- NATO Kosovo Force
- Operation Enduring Freedom
- Operation Freedom’s Sentinel
- Operation Inherent Resolve
- Operation Iraqi Freedom
- Operation New Dawn
- Operation Octave Shield
- Operation Odyssey Lightning
- Operation Spartan Shield
- U.S. Africa Command Operations
- U.S. Central Command operations
- The People Behind The Sacrifice
Army Staff Sgt. Lance M. Chase
Died January 23, 2006 Serving During Operation Iraqi Freedom
32, of Oklahoma City, Okla.; assigned to the 1st Battalion, 12th Infantry Regiment, 4th Brigade Combat Team, 4th Infantry Division, Fort Hood, Texas; died Jan. 23 of wounds sustained that day when an improvised explosive device detonated near his M1A2 Abrams tank during patrol operations in Baghdad. Also killed was Pfc. Peter D. Wagler.
Mourners remember Okla. soldier
MIDWEST CITY, Okla. — Relatives and friends bid farewell Thursday to an Oklahoma City soldier who was remembered for his courage and dedication to family.
Mourners filled Meadowood Baptist Church for the funeral of Staff Sgt. Lance Michael Chase, 32.
Chase died Jan. 23 after a mine exploded near his tank while on patrol in Baghdad.
Music chosen by his relatives highlighted Chase’s funeral, from Tim McGraw’s “Live Like You Were Dying,” a song about living life to the fullest, to Tommy Shane Steiner’s “What If She Is An Angel,” a Chase used to sing to his son Trevor, 9. He also had an 11-year-old son, Brett.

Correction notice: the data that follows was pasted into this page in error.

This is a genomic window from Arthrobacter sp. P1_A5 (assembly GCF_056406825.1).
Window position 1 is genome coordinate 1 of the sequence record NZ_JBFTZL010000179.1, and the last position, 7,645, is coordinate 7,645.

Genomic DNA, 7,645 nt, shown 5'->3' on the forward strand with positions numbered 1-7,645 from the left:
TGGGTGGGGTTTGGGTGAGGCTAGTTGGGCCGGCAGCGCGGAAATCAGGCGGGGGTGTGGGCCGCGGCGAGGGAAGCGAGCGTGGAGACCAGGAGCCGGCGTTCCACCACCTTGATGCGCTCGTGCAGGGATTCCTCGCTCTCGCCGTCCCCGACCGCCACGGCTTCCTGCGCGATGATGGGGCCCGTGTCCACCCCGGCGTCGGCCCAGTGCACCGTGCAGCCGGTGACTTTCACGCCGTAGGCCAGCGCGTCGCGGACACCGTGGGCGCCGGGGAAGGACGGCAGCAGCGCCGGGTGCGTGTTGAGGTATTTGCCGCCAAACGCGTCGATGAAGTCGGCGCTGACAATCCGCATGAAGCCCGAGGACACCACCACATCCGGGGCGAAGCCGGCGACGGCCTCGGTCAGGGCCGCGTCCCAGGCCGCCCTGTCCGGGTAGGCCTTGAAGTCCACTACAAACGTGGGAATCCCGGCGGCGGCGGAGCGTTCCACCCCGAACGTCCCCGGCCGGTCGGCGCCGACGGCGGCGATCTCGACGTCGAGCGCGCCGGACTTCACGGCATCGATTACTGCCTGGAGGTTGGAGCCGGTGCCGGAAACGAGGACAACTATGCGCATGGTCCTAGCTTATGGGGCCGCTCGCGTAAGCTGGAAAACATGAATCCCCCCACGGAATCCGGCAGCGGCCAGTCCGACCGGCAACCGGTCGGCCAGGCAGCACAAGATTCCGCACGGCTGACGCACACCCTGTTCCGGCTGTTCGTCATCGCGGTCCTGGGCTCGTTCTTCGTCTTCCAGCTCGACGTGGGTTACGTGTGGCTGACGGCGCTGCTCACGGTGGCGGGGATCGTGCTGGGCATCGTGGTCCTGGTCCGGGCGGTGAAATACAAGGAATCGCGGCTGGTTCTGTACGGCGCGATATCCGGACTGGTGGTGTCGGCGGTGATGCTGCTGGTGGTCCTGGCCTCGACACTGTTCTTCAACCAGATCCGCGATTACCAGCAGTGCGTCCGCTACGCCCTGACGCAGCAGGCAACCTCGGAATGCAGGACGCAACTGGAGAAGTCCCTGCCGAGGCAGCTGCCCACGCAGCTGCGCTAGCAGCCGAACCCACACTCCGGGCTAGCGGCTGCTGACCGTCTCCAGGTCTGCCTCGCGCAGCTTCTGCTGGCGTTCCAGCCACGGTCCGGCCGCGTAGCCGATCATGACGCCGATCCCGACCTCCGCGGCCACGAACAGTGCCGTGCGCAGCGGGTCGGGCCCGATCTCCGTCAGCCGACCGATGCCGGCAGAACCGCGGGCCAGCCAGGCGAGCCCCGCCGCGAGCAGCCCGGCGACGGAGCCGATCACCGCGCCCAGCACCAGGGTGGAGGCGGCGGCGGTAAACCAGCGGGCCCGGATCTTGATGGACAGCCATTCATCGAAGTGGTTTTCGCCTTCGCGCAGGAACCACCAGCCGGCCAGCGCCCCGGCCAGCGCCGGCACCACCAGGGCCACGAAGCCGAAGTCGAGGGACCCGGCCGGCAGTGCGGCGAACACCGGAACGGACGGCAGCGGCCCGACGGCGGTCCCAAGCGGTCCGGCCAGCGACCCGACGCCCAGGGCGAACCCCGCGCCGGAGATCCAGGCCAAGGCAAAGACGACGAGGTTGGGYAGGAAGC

Those songs were among nine selected for a ceremony that included a uniformed contingent from the military and the Oklahoma County Sheriff’s Department. Chase’s father, Mike, has been a reserve deputy for more than 20 years.
Pastor Bob Rutherford called Chase a hero for his willingness to risk his life for others.
Chase, who had been a soldier for more than a decade, didn’t like to be away from his family but was honored to help the people of Iraq, Rutherford said.
After Chase started his second tour of duty, he noted improvements in the country.
“It wasn’t just a job for him,” Rutherford said. “He said, ‘These people need what we’re doing.”’
Rutherford said Chase’s life was characterized by his love for his family.
Chase visited his grandmother before he left for Iraq just so he could tell her he loved her, the pastor said. He talked to his wife, Kristen, via the Internet before his final patrol.
Rutherford thanked Chase for deciding to join the Army and standing up for others.
“Your life, young man, will always be an inspiration to me,” he said.